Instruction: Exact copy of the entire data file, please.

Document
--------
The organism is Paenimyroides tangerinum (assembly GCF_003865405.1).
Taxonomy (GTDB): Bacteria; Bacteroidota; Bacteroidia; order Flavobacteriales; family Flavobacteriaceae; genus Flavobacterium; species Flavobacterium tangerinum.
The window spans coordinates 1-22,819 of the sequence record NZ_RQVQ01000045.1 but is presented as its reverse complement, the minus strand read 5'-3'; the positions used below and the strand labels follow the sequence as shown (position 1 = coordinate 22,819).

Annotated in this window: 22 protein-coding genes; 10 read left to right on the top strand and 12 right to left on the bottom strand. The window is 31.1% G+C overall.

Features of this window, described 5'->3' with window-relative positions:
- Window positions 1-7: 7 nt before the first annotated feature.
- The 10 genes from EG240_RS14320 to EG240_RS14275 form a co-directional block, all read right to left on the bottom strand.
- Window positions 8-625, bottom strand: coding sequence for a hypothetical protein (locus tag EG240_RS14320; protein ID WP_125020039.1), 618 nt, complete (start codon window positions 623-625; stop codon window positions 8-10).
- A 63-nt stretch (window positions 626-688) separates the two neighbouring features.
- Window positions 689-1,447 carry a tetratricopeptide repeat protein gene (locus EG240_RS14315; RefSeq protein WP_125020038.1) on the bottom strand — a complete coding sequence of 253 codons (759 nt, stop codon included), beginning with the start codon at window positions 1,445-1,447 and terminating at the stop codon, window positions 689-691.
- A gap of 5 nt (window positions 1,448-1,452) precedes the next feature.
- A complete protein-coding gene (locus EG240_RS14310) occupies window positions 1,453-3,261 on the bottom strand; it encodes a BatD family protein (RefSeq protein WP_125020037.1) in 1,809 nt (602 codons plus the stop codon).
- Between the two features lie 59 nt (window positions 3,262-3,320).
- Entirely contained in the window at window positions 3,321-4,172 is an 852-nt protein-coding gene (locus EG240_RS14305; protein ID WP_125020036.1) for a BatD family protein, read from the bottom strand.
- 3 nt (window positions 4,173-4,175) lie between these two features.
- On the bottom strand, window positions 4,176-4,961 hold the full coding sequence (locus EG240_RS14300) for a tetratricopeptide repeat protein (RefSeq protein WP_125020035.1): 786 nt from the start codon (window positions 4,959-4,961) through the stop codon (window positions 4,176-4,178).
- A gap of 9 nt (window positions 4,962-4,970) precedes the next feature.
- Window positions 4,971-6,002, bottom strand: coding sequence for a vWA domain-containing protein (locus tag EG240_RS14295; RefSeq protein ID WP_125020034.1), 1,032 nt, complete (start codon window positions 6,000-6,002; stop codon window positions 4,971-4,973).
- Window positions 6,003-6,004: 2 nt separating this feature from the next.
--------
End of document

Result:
The organism is Paenimyroides tangerinum (assembly GCF_003865405.1).
Taxonomy (GTDB): Bacteria; Bacteroidota; Bacteroidia; order Flavobacteriales; family Flavobacteriaceae; genus Flavobacterium; species Flavobacterium tangerinum.
The window spans coordinates 1-22,819 of the sequence record NZ_RQVQ01000045.1 but is presented as its reverse complement, the minus strand read 5'-3'; the positions used below and the strand labels follow the sequence as shown (position 1 = coordinate 22,819).

Annotated in this window: 22 protein-coding genes; 10 read left to right on the top strand and 12 right to left on the bottom strand. The window is 31.1% G+C overall.

Features of this window, described 5'->3' with window-relative positions:
- Window positions 1-7: 7 nt before the first annotated feature.
- The 10 genes from EG240_RS14320 to EG240_RS14275 form a co-directional block, all read right to left on the bottom strand.
- Window positions 8-625, bottom strand: coding sequence for a hypothetical protein (locus tag EG240_RS14320; protein ID WP_125020039.1), 618 nt, complete (start codon window positions 623-625; stop codon window positions 8-10).
- A 63-nt stretch (window positions 626-688) separates the two neighbouring features.
- Window positions 689-1,447 carry a tetratricopeptide repeat protein gene (locus EG240_RS14315; RefSeq protein WP_125020038.1) on the bottom strand — a complete coding sequence of 253 codons (759 nt, stop codon included), beginning with the start codon at window positions 1,445-1,447 and terminating at the stop codon, window positions 689-691.
- A gap of 5 nt (window positions 1,448-1,452) precedes the next feature.
- A complete protein-coding gene (locus EG240_RS14310) occupies window positions 1,453-3,261 on the bottom strand; it encodes a BatD family protein (RefSeq protein WP_125020037.1) in 1,809 nt (602 codons plus the stop codon).
- Between the two features lie 59 nt (window positions 3,262-3,320).
- Entirely contained in the window at window positions 3,321-4,172 is an 852-nt protein-coding gene (locus EG240_RS14305; protein ID WP_125020036.1) for a BatD family protein, read from the bottom strand.
- 3 nt (window positions 4,173-4,175) lie between these two features.
- On the bottom strand, window positions 4,176-4,961 hold the full coding sequence (locus EG240_RS14300) for a tetratricopeptide repeat protein (RefSeq protein WP_125020035.1): 786 nt from the start codon (window positions 4,959-4,961) through the stop codon (window positions 4,176-4,178).
- A gap of 9 nt (window positions 4,962-4,970) precedes the next feature.
- Window positions 4,971-6,002, bottom strand: coding sequence for a vWA domain-containing protein (locus tag EG240_RS14295; RefSeq protein ID WP_125020034.1), 1,032 nt, complete (start codon window positions 6,000-6,002; stop codon window positions 4,971-4,973).
- Window positions 6,003-6,004: 2 nt separating this feature from the next.